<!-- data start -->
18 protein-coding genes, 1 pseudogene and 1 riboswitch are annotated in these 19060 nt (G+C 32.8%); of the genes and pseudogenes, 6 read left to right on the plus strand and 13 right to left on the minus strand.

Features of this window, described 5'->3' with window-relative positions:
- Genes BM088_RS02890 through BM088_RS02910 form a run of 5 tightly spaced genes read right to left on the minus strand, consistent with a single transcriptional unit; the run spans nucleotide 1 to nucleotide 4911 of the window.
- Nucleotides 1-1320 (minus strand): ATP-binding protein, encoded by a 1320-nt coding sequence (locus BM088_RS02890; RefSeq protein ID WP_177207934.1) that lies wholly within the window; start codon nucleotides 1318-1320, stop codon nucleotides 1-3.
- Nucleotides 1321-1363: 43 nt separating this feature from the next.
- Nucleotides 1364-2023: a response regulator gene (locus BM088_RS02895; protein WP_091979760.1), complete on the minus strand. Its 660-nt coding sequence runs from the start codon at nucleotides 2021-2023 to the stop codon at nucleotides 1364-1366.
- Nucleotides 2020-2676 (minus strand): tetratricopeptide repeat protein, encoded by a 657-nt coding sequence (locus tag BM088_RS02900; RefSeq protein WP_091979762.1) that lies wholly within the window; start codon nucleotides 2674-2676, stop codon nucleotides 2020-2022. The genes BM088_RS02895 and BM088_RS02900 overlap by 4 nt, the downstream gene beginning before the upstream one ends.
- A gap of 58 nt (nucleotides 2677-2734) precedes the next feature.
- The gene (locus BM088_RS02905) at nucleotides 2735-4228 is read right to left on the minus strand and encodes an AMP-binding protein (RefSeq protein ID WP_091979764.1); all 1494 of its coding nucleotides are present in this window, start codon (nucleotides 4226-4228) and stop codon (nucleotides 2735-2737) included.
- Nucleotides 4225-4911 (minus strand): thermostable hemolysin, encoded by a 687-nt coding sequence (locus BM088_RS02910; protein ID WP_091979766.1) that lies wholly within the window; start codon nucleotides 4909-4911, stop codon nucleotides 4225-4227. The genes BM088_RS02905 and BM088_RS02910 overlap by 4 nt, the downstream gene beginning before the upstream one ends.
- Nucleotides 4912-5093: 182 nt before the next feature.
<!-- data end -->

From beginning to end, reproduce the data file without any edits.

18 protein-coding genes, 1 pseudogene and 1 riboswitch are annotated in these 19060 nt (G+C 32.8%); of the genes and pseudogenes, 6 read left to right on the plus strand and 13 right to left on the minus strand.

Features of this window, described 5'->3' with window-relative positions:
- Genes BM088_RS02890 through BM088_RS02910 form a run of 5 tightly spaced genes read right to left on the minus strand, consistent with a single transcriptional unit; the run spans nucleotide 1 to nucleotide 4911 of the window.
- Nucleotides 1-1320 (minus strand): ATP-binding protein, encoded by a 1320-nt coding sequence (locus BM088_RS02890; RefSeq protein ID WP_177207934.1) that lies wholly within the window; start codon nucleotides 1318-1320, stop codon nucleotides 1-3.
- Nucleotides 1321-1363: 43 nt separating this feature from the next.
- Nucleotides 1364-2023: a response regulator gene (locus BM088_RS02895; protein WP_091979760.1), complete on the minus strand. Its 660-nt coding sequence runs from the start codon at nucleotides 2021-2023 to the stop codon at nucleotides 1364-1366.
- Nucleotides 2020-2676 (minus strand): tetratricopeptide repeat protein, encoded by a 657-nt coding sequence (locus tag BM088_RS02900; RefSeq protein WP_091979762.1) that lies wholly within the window; start codon nucleotides 2674-2676, stop codon nucleotides 2020-2022. The genes BM088_RS02895 and BM088_RS02900 overlap by 4 nt, the downstream gene beginning before the upstream one ends.
- A gap of 58 nt (nucleotides 2677-2734) precedes the next feature.
- The gene (locus BM088_RS02905) at nucleotides 2735-4228 is read right to left on the minus strand and encodes an AMP-binding protein (RefSeq protein ID WP_091979764.1); all 1494 of its coding nucleotides are present in this window, start codon (nucleotides 4226-4228) and stop codon (nucleotides 2735-2737) included.
- Nucleotides 4225-4911 (minus strand): thermostable hemolysin, encoded by a 687-nt coding sequence (locus BM088_RS02910; protein ID WP_091979766.1) that lies wholly within the window; start codon nucleotides 4909-4911, stop codon nucleotides 4225-4227. The genes BM088_RS02905 and BM088_RS02910 overlap by 4 nt, the downstream gene beginning before the upstream one ends.
- Nucleotides 4912-5093: 182 nt before the next feature.